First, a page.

He was already a rising star, but could you tell he would hit the stratosphere?
Oh yeah. He already had the Oscar nomination for Gilbert Grape. But it was his beginning phase; it was before Titanic. I thought he would be huge, but I didn’t know in which direction he would go. And what was interesting was that, after Titanic, he somehow hated this kind of attention: He had become this rock star with this androgynous quality. And he put on weight and became this man and lost a bit of his angelic side. I think it was his decision to change.
And when you look at Jennifer Jason Leigh in Washington Square, she was not somebody a lot of people thought might do a Henry James adaptation at the time. But that unpredictable, modern edge to her performance really helps the film.
I think she’s a great actress. For others, she was maybe too specific an actress for American cinema, especially at this time. Washington Square is actually one of my favorite movies I did, especially because of Jennifer. I’m always touched when I remember the last scene, when she’s singing with the children. She’s also very talented in the way Leonardo was but without this kind of grace exactly. Her skills are against her looks somehow. But she’s the best prepared actress I’ve ever, ever worked with. When she was doing something like Henry James, she did all possible homework. She knew everything about everything, starting from how to wear the clothes to every single interpretation of every single Henry James novel. And period things — what would be possible, what would be not. Actually, I was a bit worried that I would not have directorial authority over her because she knew much more than I did. But when the work started, she put everything on the side, and she was just the character.
Do you work out the visual strategy of a movie beforehand, or do you wait to be inspired during shooting?
It evolves. And it’s always dictated by the story. Of course, I see it, I imagine it, so it’s my point of view. But sometimes I have the concepts up there before the start of the principal photography. I step in with my cinematographer and production designer, and we reference different images. It comes also from locations, from memories, from different sources. Before we start filming, we say, “Okay, we will be shooting in this or that way.” For example, the color palette and if the shots will be static, or if the camera will be moving and if it will be handheld or a dolly. With my last movie, called Charlatan, which is a Czech movie and has not been released yet, we had this idea to move the camera a lot because it’s an exterior film and we want to give some of that energy. But we started to shoot it, and the camera didn’t want to move. We had this scene, and I said that the camera will move like this and like that — and it didn’t work. The camera cried to stay. This happened several times. The initial concept, which was an intellectual concept, didn’t work. So the opposite visual approach came as a solution, which was more organic to the story.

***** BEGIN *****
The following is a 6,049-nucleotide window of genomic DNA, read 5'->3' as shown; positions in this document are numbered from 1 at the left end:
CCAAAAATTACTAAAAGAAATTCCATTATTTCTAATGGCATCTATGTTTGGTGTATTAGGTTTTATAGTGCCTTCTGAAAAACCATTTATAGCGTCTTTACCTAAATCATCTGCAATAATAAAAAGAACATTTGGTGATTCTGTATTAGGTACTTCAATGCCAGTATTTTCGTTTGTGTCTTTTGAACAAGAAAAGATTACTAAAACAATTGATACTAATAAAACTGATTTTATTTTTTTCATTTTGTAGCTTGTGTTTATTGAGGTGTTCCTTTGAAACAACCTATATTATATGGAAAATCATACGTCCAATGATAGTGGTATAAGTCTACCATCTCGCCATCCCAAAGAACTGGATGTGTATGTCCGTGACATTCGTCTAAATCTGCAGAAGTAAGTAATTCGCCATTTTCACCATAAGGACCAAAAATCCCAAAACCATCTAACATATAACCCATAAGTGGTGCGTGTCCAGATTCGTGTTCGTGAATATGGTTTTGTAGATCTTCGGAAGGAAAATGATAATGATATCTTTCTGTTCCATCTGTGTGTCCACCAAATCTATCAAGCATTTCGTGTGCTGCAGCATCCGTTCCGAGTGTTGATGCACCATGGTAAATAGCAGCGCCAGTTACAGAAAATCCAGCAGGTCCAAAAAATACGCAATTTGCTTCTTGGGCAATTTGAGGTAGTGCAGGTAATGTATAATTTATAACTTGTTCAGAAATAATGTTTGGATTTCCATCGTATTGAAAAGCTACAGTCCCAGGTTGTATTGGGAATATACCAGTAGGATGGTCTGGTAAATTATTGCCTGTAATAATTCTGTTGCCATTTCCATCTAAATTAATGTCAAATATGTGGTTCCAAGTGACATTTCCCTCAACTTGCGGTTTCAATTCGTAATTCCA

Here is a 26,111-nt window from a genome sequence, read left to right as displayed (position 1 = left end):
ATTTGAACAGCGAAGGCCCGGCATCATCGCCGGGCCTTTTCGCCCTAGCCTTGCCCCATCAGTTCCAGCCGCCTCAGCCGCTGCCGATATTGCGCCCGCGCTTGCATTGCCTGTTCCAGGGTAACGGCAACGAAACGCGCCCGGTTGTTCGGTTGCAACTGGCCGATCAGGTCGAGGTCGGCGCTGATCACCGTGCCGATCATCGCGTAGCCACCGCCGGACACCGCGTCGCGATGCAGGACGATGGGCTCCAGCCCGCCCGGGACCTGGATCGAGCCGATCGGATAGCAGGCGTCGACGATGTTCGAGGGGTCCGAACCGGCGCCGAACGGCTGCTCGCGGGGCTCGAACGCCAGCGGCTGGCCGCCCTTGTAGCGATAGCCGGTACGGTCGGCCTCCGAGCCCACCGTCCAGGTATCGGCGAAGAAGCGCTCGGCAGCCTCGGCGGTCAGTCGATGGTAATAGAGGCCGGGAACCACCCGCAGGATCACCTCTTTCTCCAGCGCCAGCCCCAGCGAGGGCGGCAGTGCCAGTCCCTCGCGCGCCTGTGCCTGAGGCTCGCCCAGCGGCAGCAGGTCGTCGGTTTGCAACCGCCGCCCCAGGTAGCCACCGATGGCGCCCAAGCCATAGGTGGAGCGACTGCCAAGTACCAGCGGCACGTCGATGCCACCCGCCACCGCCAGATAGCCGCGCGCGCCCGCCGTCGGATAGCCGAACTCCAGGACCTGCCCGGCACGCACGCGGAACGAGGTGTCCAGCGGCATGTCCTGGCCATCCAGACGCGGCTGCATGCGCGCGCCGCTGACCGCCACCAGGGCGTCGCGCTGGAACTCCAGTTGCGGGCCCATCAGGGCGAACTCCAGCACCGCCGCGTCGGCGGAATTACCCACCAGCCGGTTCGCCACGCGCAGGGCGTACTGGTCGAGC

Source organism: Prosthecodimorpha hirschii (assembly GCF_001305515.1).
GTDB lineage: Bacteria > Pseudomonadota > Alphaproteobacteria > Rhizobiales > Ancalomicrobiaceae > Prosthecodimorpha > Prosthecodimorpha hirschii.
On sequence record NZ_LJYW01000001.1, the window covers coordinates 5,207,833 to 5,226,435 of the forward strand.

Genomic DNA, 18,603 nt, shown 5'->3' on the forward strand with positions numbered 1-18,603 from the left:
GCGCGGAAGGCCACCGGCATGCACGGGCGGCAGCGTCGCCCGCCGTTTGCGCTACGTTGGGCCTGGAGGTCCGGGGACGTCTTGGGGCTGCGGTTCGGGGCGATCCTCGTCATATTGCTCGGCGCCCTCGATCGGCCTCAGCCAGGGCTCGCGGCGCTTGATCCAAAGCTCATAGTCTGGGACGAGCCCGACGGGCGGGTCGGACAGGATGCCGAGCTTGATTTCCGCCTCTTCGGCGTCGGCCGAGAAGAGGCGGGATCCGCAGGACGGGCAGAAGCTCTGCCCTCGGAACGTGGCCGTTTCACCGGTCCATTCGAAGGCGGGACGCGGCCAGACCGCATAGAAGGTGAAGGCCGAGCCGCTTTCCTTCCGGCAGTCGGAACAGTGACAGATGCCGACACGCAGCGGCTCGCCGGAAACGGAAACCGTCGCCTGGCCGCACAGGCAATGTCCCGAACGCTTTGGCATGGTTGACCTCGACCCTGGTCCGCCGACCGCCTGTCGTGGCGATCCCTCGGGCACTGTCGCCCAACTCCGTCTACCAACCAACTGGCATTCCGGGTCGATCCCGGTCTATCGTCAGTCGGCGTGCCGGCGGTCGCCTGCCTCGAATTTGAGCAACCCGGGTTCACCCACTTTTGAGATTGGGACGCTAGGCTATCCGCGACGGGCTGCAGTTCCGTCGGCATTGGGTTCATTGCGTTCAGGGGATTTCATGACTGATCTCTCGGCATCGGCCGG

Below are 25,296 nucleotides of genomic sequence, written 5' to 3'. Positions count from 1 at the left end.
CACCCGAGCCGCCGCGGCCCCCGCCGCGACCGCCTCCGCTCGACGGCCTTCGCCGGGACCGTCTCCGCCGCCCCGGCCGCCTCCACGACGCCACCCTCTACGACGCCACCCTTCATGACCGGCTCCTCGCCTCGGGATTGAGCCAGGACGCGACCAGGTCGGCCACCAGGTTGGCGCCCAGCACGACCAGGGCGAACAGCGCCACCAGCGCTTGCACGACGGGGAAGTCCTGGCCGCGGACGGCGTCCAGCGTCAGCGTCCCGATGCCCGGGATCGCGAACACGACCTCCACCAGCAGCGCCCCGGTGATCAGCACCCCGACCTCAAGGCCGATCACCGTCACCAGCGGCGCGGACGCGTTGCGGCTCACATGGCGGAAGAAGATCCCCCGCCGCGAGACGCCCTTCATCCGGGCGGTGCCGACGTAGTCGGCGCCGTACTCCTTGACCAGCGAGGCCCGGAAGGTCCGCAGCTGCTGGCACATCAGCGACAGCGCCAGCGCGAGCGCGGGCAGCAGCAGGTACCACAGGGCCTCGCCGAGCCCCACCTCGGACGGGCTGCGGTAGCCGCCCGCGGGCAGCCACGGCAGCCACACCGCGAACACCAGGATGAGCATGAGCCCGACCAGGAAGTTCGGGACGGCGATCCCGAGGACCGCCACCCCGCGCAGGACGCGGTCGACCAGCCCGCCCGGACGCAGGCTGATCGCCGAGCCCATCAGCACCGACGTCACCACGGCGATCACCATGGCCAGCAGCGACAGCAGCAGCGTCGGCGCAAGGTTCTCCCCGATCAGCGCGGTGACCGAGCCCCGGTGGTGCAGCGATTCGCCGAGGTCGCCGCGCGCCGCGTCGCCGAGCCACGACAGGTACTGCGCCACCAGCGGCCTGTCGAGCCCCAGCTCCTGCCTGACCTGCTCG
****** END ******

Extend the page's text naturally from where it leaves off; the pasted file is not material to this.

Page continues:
You’ve done a lot of TV work in which you often have to adopt an aesthetic that has already been established for a given show. Is that a challenge?
The first important show for me was The Wire, which I still think is so good, genius. And the style for that had been very transparent — it was realism. But also I renewed somehow the way of shooting on my episodes. I used different lenses than they did and moved the camera in a different way and was more intense in directing psychological scenes between the characters. It became more immediately personal. And David Simon actually liked it. He offered me to come back with other seasons and to do the pilot for Treme, which I’m very proud of.
With other shows, it was a bit like a stylistic exercise. It’s like mimicking something. You know that you have to do it as it was established. The show where I came in the first season but didn’t do the pilot, and I really liked a lot the visual style, was The Killing. Veena Sud, the writer and showrunner, was such a filmmaking-sensitive and visual person that it was very inspiring to work with her. So sometimes it’s a really nice adventure. But of course, when I’m doing my own movie, it’s my movie. When I’m doing a series, I’m serving somebody’s vision.